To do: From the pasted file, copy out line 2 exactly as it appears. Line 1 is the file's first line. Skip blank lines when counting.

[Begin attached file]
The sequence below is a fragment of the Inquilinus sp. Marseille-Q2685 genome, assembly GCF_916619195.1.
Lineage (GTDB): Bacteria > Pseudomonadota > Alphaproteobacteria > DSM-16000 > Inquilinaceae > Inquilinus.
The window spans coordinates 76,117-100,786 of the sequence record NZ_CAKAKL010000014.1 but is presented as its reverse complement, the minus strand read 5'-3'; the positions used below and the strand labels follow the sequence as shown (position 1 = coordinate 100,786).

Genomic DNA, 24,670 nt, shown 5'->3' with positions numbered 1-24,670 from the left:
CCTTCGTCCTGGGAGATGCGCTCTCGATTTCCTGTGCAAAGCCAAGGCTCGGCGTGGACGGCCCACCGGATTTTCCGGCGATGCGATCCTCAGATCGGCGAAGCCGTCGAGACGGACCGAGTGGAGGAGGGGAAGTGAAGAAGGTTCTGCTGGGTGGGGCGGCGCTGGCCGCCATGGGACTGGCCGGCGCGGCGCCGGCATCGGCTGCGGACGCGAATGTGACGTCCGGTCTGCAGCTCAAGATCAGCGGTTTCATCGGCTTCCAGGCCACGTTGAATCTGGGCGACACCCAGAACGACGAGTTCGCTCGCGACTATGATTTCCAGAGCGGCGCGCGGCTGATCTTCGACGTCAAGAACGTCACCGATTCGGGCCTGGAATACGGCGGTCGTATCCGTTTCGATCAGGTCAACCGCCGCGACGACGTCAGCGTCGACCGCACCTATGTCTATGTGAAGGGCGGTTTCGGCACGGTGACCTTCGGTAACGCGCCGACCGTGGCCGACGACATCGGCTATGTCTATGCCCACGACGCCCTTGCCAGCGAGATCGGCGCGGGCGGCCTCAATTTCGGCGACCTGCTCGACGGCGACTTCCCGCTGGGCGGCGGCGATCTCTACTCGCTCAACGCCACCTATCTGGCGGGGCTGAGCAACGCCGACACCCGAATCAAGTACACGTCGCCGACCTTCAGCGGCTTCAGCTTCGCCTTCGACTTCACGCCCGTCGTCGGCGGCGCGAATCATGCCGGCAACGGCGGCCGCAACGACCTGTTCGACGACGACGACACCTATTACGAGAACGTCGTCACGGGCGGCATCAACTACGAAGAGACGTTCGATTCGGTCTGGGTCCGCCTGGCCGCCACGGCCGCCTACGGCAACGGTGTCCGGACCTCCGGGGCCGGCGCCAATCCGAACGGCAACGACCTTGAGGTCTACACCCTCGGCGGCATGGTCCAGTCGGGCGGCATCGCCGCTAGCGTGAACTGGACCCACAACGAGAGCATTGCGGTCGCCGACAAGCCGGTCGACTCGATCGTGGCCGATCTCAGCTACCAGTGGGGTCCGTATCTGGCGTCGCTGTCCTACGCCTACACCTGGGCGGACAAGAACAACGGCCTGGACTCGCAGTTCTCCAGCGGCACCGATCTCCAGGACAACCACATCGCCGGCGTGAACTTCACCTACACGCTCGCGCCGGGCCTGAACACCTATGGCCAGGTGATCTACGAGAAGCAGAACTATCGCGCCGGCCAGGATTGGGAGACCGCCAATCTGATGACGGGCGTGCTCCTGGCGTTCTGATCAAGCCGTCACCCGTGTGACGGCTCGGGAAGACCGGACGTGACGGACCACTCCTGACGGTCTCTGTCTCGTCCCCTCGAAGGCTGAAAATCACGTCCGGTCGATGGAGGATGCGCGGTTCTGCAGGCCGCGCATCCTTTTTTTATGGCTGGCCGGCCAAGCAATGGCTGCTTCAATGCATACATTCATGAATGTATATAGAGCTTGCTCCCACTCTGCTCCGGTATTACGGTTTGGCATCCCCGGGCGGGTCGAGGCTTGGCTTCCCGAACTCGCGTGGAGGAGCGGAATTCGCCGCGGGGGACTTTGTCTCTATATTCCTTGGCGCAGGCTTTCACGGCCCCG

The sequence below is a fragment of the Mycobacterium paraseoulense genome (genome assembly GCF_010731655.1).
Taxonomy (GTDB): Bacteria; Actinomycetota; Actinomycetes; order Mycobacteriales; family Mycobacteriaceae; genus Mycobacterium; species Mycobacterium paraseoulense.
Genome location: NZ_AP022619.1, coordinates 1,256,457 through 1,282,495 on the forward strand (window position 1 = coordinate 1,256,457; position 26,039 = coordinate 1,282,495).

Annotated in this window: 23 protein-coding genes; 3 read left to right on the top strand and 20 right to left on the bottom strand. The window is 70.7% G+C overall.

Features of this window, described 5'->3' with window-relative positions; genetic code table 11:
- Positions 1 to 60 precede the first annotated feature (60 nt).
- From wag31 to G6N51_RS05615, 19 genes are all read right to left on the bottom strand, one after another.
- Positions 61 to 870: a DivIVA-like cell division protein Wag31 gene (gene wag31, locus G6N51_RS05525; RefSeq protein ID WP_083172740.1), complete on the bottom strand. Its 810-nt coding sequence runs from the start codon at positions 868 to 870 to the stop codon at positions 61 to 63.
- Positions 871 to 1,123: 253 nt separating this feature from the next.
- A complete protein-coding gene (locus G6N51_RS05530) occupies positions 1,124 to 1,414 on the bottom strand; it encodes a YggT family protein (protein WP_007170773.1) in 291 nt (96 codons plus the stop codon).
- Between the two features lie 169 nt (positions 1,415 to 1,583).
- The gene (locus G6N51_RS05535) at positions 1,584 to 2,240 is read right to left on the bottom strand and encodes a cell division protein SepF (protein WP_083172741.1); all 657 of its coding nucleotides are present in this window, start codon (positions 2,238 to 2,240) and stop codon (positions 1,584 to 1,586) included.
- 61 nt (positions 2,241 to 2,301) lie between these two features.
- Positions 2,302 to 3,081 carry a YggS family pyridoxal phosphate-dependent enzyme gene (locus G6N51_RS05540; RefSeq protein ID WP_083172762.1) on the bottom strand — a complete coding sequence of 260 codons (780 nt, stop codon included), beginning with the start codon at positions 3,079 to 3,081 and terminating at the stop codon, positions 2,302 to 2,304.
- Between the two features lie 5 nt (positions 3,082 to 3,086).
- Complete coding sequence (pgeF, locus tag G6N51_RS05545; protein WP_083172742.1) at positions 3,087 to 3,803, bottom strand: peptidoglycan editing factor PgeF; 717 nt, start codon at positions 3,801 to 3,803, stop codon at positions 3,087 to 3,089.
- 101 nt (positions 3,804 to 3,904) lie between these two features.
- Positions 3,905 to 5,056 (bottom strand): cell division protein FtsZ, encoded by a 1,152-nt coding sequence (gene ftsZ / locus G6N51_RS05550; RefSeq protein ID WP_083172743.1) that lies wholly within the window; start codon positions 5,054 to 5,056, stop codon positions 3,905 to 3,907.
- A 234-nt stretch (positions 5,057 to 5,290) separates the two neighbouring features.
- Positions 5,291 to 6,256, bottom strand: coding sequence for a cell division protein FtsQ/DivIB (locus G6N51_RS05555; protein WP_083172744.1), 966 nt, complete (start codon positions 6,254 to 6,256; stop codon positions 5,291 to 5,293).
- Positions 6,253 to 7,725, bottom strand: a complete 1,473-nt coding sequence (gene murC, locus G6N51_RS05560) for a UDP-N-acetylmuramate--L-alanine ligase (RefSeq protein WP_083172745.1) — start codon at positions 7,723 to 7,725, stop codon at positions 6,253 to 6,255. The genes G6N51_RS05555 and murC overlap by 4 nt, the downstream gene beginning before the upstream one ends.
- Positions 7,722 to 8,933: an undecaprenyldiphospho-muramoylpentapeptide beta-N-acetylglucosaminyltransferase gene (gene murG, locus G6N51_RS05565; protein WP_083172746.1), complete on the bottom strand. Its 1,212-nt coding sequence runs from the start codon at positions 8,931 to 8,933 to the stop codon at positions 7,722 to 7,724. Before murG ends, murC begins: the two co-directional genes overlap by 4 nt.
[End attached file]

Lineage (GTDB): Bacteria > Pseudomonadota > Alphaproteobacteria > DSM-16000 > Inquilinaceae > Inquilinus.